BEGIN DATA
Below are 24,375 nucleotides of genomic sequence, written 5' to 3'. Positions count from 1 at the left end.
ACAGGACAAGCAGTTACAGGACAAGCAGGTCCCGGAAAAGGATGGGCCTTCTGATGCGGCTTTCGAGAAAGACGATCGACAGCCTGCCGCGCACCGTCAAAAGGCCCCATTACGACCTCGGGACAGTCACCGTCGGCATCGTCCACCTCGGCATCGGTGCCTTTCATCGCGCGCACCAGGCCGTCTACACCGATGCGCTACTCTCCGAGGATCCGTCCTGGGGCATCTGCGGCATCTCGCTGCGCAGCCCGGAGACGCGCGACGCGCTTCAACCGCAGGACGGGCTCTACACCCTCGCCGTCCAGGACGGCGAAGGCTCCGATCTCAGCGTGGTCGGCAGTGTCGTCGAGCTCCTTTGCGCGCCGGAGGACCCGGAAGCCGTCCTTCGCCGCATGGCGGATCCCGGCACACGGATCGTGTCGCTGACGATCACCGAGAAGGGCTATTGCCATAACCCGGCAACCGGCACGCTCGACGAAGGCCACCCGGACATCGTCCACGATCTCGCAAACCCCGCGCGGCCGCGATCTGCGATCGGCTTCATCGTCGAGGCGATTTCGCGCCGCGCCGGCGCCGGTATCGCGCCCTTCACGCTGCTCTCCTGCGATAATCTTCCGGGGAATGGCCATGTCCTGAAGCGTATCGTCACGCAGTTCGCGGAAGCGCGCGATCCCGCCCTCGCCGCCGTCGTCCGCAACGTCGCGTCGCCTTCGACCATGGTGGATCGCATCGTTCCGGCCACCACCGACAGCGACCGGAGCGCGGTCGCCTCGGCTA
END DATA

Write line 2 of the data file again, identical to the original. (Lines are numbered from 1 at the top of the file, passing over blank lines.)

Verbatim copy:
ACAGGACAAGCAGTTACAGGACAAGCAGGTCCCGGAAAAGGATGGGCCTTCTGATGCGGCTTTCGAGAAAGACGATCGACAGCCTGCCGCGCACCGTCAAAAGGCCCCATTACGACCTCGGGACAGTCACCGTCGGCATCGTCCACCTCGGCATCGGTGCCTTTCATCGCGCGCACCAGGCCGTCTACACCGATGCGCTACTCTCCGAGGATCCGTCCTGGGGCATCTGCGGCATCTCGCTGCGCAGCCCGGAGACGCGCGACGCGCTTCAACCGCAGGACGGGCTCTACACCCTCGCCGTCCAGGACGGCGAAGGCTCCGATCTCAGCGTGGTCGGCAGTGTCGTCGAGCTCCTTTGCGCGCCGGAGGACCCGGAAGCCGTCCTTCGCCGCATGGCGGATCCCGGCACACGGATCGTGTCGCTGACGATCACCGAGAAGGGCTATTGCCATAACCCGGCAACCGGCACGCTCGACGAAGGCCACCCGGACATCGTCCACGATCTCGCAAACCCCGCGCGGCCGCGATCTGCGATCGGCTTCATCGTCGAGGCGATTTCGCGCCGCGCCGGCGCCGGTATCGCGCCCTTCACGCTGCTCTCCTGCGATAATCTTCCGGGGAATGGCCATGTCCTGAAGCGTATCGTCACGCAGTTCGCGGAAGCGCGCGATCCCGCCCTCGCCGCCGTCGTCCGCAACGTCGCGTCGCCTTCGACCATGGTGGATCGCATCGTTCCGGCCACCACCGACAGCGACCGGAGCGCGGTCGCCTCGGCTA